For months I have been trying to figure out what to do with our big blank dining room wall. I knew I wanted something textural and was slightly obsessed with these mega doily rugs that Woonwinkel (an amazing local home and gift shop) has hanging on their wall.
Since I am lacking the funds of $2000 for doily rug wall hangings, I decided to get creative. I was first introduced to string art by my friend Jenny’s roommate who made an amazing piece shaped like the state of Oregon with a heart where Portland is (similar to this).
When my husband wasn’t thrilled with the idea of nailing close to 100 nails in the wall, I decided to brainstorm other options. I liked the thought of using reclaimed wood, but was worried it would clash with our dining room table.
Then one day I was backing out of our garage and a magical light shined down on this big pile of junk. We had brought all this wood into the garage from the side of the house when we bought the house in December. I meant to throw it away, but wasn’t really sure how to go about disposing of 8 ft. wood boards that I can’t fit in my car.
In this case, my lack of initiative came in handy as these worn white wood boards were EXACTLY what I needed for my project.
Unfortunately, they were a hot mess. There was moss and dirt caked on and they needed a lot of cleaning up.
I vacuumed up the the majority of the mess and then wiped it down with a solution of Dawn soap and water that I put into a squirt bottle. Most of it came off with a sponge, but there were some tough spots that I had to use a scrub brush to get loose. I also did a second wash with Murphy Oil Soap, but probably didn’t need to.
I lined up the boards a bunch of different ways until I was happy with the arrangement. I wanted to make sure the little notches in the wood and the wood patterns were balanced. Then I flipped them all over (carefully not to mix them up) and marked where I would drill the holes.
I used metal braces to attach the boards to one another. I probably could have used another strip of wood, but I wanted it to be as flat as possible. I predrilled the holes and then screwed in the plates.
This is what the boards looked like (on the back) when I had them all attached with the metal braces. I repeated this pattern on the other side of the boards, so I used 6 metal braces to attach the 4 wood boards.
Because it was so big (four feet long) and heavy, I decided to use two picture hangers on the backside. I measured where I wanted to attach them on the wall first and then measured the corresponding places on the board. I measured down 2 inches from the top for each hanger so they would be level with each other.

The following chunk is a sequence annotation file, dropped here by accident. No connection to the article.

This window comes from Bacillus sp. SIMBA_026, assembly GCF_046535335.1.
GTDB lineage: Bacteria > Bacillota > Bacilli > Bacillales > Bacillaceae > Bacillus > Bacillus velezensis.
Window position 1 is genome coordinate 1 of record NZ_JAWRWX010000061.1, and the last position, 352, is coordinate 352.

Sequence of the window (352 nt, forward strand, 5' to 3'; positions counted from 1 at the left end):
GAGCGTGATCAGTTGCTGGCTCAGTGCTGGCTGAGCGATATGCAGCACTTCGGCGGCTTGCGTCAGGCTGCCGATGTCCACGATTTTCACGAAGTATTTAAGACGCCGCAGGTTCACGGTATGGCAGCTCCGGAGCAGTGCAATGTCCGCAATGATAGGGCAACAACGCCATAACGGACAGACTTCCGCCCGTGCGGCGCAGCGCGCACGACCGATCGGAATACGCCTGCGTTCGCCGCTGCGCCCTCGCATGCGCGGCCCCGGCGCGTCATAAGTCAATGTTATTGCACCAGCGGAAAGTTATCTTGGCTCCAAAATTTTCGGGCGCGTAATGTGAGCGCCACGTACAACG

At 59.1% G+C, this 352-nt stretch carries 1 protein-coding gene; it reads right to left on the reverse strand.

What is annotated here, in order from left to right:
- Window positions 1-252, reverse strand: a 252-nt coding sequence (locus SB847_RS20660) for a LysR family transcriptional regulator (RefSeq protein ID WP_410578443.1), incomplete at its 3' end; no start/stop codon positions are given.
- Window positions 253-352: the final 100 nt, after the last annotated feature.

If you follow my Instagram account, you may already know that I scored an amazing deal on an overhead projector recently. I got this idea from Barb Blair’s new book Furniture Makeovers and I have to say, I am pleased with the results. So much easier than stenciling! If only I had this when I made my Father’s Day beer crate…
So I hung the reclaimed wood on the wall and projected the image I wanted to create onto the wood. Then I lightly traced the image with a pencil.
I then took it outside and nailed some flat-headed nails into it, starting at all the angle points and then filling in along the lines as needed. *It is important to use nails with heads so the string doesn’t slip off the nail. Don’t use finishing nails.
I made a slip knot so I could get it nice and tight around the nail. Once it was tight, I trimmed the end.
Up until this point, the project was pretty smooth sailing. Getting the string work right was a little trickier than I thought. I wish I could say I got it right on the first try, but I’d be lying.
I started out using yellow embroidery thread (luckily it was just some spare that I had laying around) but it was so thin, the graphic didn’t really make an impact and being such a pale yellow, you could barely even see it at night.
I upgraded to a pale yellow yarn, but it still wasn’t bold enough. I finally figured out how to make it stand out by “outlining” the letters first by wrapping the yarn around the outside of the block letter multiple times to create an “edge.” Then, I simply continued the string criss-crossing through the middle of the letters to get the “fill” effect.
I am super proud of my reclaimed wood string art piece and I am so excited to share it with you! For about $20 I brought in a lot more color to my dining room and created a piece we really enjoy. My 20-month-old son keeps walking by it and saying, “EAT!” which is more than enough gratitude for me!